Legacy firewall rules are created around the Network (IPs) and Transport (Ports) layers of the Open Systems Interconnection (OSI) model. During a phased migration, legacy firewall rules are often converted to Palo Alto with like functionality to reduce downtime and ensure successful migration. Though one of the key strengths of Palo Alto firewalls is the ability to apply security rules at the Application layer (layer 7) via App-ID. Applications and application functions are identified by Palo Alto firewalls via multiple techniques, including application signatures (App-ID), decryption (if needed), protocol decoding, and heuristics. This increased level of granular visibility with reduce the burden on your SOC (Security Operations Center), decrease your attack surface, and generate better results around Penetration Testing. Also successfully implemented around specific applications with allow for increased PCI compliance and/or GDRP.
You’ve successfully migrated to a Palo Alto firewall as part of your phased deployment. As part of the second phase of the migration you will leverage Palo Alto’s Migration Tool to streamline rule cleanup and conversion to application rules. After the firewall has been inline for at least two weeks you should have enough log information to begin the conversion process.
The Tools of the Trade
You will need to download Palo Alto’s migration tool as well install VirtualBox or VMWare Workstation Player to run the migration tool.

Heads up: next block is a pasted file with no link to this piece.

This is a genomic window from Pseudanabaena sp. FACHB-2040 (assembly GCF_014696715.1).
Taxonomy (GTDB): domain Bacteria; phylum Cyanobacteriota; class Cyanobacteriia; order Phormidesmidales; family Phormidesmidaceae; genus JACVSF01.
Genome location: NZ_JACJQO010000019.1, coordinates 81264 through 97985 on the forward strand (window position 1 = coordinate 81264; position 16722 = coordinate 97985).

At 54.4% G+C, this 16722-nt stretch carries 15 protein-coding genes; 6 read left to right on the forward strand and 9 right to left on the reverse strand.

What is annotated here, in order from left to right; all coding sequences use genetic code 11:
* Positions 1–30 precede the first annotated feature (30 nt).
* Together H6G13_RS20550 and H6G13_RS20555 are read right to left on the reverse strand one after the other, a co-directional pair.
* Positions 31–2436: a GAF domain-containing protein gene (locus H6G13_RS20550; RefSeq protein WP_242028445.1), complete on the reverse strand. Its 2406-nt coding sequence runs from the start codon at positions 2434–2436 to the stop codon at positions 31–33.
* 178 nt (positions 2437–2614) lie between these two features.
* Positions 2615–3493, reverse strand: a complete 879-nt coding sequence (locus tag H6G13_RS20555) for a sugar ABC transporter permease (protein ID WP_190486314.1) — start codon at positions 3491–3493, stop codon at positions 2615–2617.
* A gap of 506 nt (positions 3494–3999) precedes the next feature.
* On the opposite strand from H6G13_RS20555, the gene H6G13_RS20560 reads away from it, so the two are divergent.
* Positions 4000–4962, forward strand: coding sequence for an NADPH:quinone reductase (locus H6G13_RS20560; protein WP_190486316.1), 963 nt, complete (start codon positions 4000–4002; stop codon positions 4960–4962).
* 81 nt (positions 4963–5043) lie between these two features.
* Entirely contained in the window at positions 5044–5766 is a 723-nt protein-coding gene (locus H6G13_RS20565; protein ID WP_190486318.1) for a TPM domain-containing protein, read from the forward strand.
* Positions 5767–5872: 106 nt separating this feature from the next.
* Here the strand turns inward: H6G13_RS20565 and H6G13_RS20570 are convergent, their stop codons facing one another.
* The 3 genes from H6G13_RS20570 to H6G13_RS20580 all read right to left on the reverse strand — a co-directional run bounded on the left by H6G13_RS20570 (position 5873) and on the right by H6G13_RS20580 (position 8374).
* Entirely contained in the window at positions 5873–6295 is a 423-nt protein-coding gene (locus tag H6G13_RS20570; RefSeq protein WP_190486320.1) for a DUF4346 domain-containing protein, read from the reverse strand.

Once you have the migration tool running on your VM software of choice login, update, and connect your firewall.
Clone Rules and Match App-ID
As a best practice to reduce disruptions to production traffic, and for quick reference, clone the existing legacy rules before utilizing the migration application feature. In the event the newly created application rule does not hit the top rule you’ll still have the original below it.
If the application identified is using the standard port for the application the migration tool identified from the syslogs it will change the service to ‘Application-Default’, if not it will change the service to ‘Any’.
Any – This simply means all ports: 1-65535, TCP or UDP. The selected applications are allowed or denied on any protocol or port.
Application-Default – Choosing this means that the selected applications are allowed or denied only on their default ports defined by Palo Alto Networks. This option is recommended for allow policies because it prevents applications from running on unusual ports and protocols, which if not intentional, can be a sign of undesired application behavior and usage.
Use the firewall and Palo Alto’s Applipedia as reference for applications you are creating application rules for to verify expected rule enforcement behavior and to make accommodations if your environment runs an application on a non-standard port.
Palo Alto customers receive new content via Dynamic Updates which contains updates to App-ID from vendors that may have updated their application since release. Palo Alto firewall uses these updates to better identify and enforce application rules. Palo Alto sends notifications to its customers before they deploy a new Application and Threat Content Release indicating what will change in each new version release for review. It is best practice to ensure you are using the latest application and threat versions.
Reconcile Applications from Logs